Last week I returned to House of Illustration to see their current show – A New Childhood: Picture Books From Soviet Russia.
It is an excellent, eye-opening exhibit. I snapped a few subversive shots to share with you.
Before the October Revolution of 1917, children’s books were beautifully illustrated but expensive. Only children of the upper classes were regularly taught to read. Children’s books were not for the masses.
Ivan Bilibin, 1895
After the end of the Tsarist regime, fairy tales were considered irrelevant. Children were reimagined as “builders of the new egalitarian future.” New children’s books would promote socialist beliefs and give practical instruction.
Galina and Olga Chichagova, poster design with text by A. Galena, 1925.
“The images of old storybooks. Out with the mysticism and fantasy of children’s books!! Give a new children’s book!! Work, battle, technology, nature – the new reality of childhood.
On the positive side, during this time there was a blossoming of creativity in children’s literature. The influence of folk art as well as past art movements and picture books from Europe converged in these new books.
Eduard Krimmer, How the Whale Got His Throat (Rudyard Kipling) 1926.
Illustrators explored new styles and techniques. The Soviet government lifted a Tsarist ban on Yiddish publishing.
Issachar Ber Ryback for In The Forest (Leib Kvitko) 1922.
Books were considered valuable tools in disseminating new ideals. Publishers flourished.
Eduard Krimmer, Numbers, 1925
Vera Ermolaeva, Top-Top-Top (Nikolai Aseev), 1925
Absurdism proved useful in communicating the regime’s ideas.
Illustrations for The Flea (Natan Vengrov) by Iurii Annenkov, c. 1918
Konstantin Rudakov’s work was humorous and zany, but considered “bourgeois dregs” by Nadezhda Krupskaya, noted theorist and Lenin’s wife. Some of his books were banned.
Konstantin Rudakov, Telephone, 1926
Picture books would show children how to build the future.
Evgenia Evenbakh, The Table, 1926
Aleksandr Deineka, Electrician (B. Uralski), 1930
Tevel Pevezner, The Cow Shed (Evgeny Shvartz), 1931
Tevel Pevezner, The Poultry Yard (Evgeny Shvartz), 1931
Georgii Echeistov, What It Carries Where It Travels, 1930
Unknown illustrator, First Counting Book (F. N. Blekher), 1934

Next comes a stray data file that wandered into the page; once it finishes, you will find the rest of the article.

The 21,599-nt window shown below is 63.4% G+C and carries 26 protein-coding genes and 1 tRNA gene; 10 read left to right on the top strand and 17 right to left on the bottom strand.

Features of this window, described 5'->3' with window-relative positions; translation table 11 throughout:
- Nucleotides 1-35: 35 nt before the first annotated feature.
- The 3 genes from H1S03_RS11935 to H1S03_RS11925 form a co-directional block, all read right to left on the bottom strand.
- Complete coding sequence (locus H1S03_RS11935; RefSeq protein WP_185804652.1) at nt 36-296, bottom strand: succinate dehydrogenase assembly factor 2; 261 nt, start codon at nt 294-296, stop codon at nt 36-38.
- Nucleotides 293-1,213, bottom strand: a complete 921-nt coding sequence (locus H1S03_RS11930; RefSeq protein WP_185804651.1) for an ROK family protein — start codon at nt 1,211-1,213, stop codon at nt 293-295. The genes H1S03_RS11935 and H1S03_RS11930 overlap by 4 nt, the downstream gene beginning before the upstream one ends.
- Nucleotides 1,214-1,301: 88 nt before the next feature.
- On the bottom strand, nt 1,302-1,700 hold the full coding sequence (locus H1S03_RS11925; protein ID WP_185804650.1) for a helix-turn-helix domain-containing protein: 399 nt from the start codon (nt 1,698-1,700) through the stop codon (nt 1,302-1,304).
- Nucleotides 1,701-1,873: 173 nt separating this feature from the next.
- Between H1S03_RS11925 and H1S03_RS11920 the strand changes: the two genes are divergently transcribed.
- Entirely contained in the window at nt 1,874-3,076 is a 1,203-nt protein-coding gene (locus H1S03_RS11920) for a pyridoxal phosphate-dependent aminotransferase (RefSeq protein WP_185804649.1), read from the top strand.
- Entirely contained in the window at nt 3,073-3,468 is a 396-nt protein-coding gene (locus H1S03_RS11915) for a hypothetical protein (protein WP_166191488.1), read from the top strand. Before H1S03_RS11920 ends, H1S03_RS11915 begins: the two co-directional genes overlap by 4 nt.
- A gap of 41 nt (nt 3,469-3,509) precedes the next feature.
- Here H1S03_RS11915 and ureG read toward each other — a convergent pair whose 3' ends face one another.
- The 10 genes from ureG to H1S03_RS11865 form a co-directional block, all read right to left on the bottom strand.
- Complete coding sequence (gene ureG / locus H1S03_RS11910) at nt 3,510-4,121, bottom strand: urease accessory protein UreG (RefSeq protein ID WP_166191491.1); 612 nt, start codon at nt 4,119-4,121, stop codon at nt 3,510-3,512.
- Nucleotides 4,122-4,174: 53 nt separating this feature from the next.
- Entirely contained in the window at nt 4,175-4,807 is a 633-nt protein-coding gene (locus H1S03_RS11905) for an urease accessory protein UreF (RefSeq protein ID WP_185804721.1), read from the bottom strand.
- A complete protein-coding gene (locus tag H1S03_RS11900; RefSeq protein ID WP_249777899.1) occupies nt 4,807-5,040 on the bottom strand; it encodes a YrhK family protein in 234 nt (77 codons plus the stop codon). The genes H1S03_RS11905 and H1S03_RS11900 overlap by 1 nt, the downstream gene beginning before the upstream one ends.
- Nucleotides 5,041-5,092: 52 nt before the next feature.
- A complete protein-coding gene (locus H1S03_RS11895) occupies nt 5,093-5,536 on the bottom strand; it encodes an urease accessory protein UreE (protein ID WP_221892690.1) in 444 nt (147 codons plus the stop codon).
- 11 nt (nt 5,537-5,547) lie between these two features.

The circus was still popular, but the Lion was no longer portrayed as King of the beasts. Instead he was President.
Maria Siniakova, Circus (Nikolai Aseev), 1929
Vladimir Lebedev, Circus (Samuil Marshak) 1925
Some illustrators were still determined to show children at play and having fun. Some got away with it.
Vladamir Konashevitz, unpublished illustration for Pictures For Little Ones, 1925
Vladamir Konashevitz, Mugs, 1925.
Others delved further into the new reality of childhood.
Aleksandr Deineka, The Red Army Parade, 1930
The atmosphere of experimentation ended in the mid-1930s when “socialist realism” became the assigned aesthetic ideal. Children’s books could only support Soviet approved aspirations. State censorship was enforced. Yiddish publishing was no longer tolerated and high taxes caused many Russian publishers to close. Many illustrators continued to work but ceased experimenting. Some fled to Europe. Others were arrested.
I visited Soviet Russia when I was a child in 1970. What I remember most about Moscow was how bleak it was. Saint Basil’s Cathedral rose like a glorious fantasy out of the concrete. Everything else, including the people, was grey and heavy. Our guide was afraid to answer any of our questions. People spoke to us in whispers if they spoke to us at all. They were the children who had grown up under the Soviet regime.
For those of you who aren’t able to make it to London to see this show before it closes in September, you can look for the book, Inside the Rainbow, Russian Children’s Literature 1920-1935: Beautiful books, terrible times, which inspired House of Illustration to exhibit works from this collection.